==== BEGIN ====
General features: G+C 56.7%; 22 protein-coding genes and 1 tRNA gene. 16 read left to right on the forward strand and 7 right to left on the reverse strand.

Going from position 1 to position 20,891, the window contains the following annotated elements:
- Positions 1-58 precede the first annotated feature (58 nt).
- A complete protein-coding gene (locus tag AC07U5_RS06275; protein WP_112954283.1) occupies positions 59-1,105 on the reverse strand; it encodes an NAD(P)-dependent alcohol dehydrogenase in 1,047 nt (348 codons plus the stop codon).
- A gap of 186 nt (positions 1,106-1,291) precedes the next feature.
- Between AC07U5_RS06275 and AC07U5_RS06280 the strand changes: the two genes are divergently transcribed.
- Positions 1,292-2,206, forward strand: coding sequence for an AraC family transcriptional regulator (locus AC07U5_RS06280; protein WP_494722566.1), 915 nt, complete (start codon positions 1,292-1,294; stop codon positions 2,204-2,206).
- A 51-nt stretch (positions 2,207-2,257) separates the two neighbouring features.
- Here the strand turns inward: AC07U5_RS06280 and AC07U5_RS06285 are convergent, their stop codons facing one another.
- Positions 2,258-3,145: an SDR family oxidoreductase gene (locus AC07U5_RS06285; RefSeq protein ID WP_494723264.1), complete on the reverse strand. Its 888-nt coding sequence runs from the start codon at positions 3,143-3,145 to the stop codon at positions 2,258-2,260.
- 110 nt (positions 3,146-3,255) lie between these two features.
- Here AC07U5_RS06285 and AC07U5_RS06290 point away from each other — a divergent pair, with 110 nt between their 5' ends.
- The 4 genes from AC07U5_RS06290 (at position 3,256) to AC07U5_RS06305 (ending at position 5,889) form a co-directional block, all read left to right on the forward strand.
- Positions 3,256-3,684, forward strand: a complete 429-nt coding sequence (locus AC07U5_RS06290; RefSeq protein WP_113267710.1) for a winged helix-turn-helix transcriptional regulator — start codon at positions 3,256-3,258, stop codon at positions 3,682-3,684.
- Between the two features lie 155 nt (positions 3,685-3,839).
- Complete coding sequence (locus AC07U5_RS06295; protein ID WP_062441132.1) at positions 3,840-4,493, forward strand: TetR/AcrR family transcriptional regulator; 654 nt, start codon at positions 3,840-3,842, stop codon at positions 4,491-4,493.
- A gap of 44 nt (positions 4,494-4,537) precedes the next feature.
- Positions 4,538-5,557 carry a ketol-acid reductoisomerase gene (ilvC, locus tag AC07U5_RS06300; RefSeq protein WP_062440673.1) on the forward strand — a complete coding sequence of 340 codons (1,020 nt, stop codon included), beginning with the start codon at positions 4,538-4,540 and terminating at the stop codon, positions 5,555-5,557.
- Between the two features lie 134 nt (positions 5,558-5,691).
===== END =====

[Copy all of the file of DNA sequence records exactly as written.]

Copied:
General features: G+C 56.7%; 22 protein-coding genes and 1 tRNA gene. 16 read left to right on the forward strand and 7 right to left on the reverse strand.

Going from position 1 to position 20,891, the window contains the following annotated elements:
- Positions 1-58 precede the first annotated feature (58 nt).
- A complete protein-coding gene (locus tag AC07U5_RS06275; protein WP_112954283.1) occupies positions 59-1,105 on the reverse strand; it encodes an NAD(P)-dependent alcohol dehydrogenase in 1,047 nt (348 codons plus the stop codon).
- A gap of 186 nt (positions 1,106-1,291) precedes the next feature.
- Between AC07U5_RS06275 and AC07U5_RS06280 the strand changes: the two genes are divergently transcribed.
- Positions 1,292-2,206, forward strand: coding sequence for an AraC family transcriptional regulator (locus AC07U5_RS06280; protein WP_494722566.1), 915 nt, complete (start codon positions 1,292-1,294; stop codon positions 2,204-2,206).
- A 51-nt stretch (positions 2,207-2,257) separates the two neighbouring features.
- Here the strand turns inward: AC07U5_RS06280 and AC07U5_RS06285 are convergent, their stop codons facing one another.
- Positions 2,258-3,145: an SDR family oxidoreductase gene (locus AC07U5_RS06285; RefSeq protein ID WP_494723264.1), complete on the reverse strand. Its 888-nt coding sequence runs from the start codon at positions 3,143-3,145 to the stop codon at positions 2,258-2,260.
- 110 nt (positions 3,146-3,255) lie between these two features.
- Here AC07U5_RS06285 and AC07U5_RS06290 point away from each other — a divergent pair, with 110 nt between their 5' ends.
- The 4 genes from AC07U5_RS06290 (at position 3,256) to AC07U5_RS06305 (ending at position 5,889) form a co-directional block, all read left to right on the forward strand.
- Positions 3,256-3,684, forward strand: a complete 429-nt coding sequence (locus AC07U5_RS06290; RefSeq protein WP_113267710.1) for a winged helix-turn-helix transcriptional regulator — start codon at positions 3,256-3,258, stop codon at positions 3,682-3,684.
- Between the two features lie 155 nt (positions 3,685-3,839).
- Complete coding sequence (locus AC07U5_RS06295; protein ID WP_062441132.1) at positions 3,840-4,493, forward strand: TetR/AcrR family transcriptional regulator; 654 nt, start codon at positions 3,840-3,842, stop codon at positions 4,491-4,493.
- A gap of 44 nt (positions 4,494-4,537) precedes the next feature.
- Positions 4,538-5,557 carry a ketol-acid reductoisomerase gene (ilvC, locus tag AC07U5_RS06300; RefSeq protein WP_062440673.1) on the forward strand — a complete coding sequence of 340 codons (1,020 nt, stop codon included), beginning with the start codon at positions 4,538-4,540 and terminating at the stop codon, positions 5,555-5,557.
- Between the two features lie 134 nt (positions 5,558-5,691).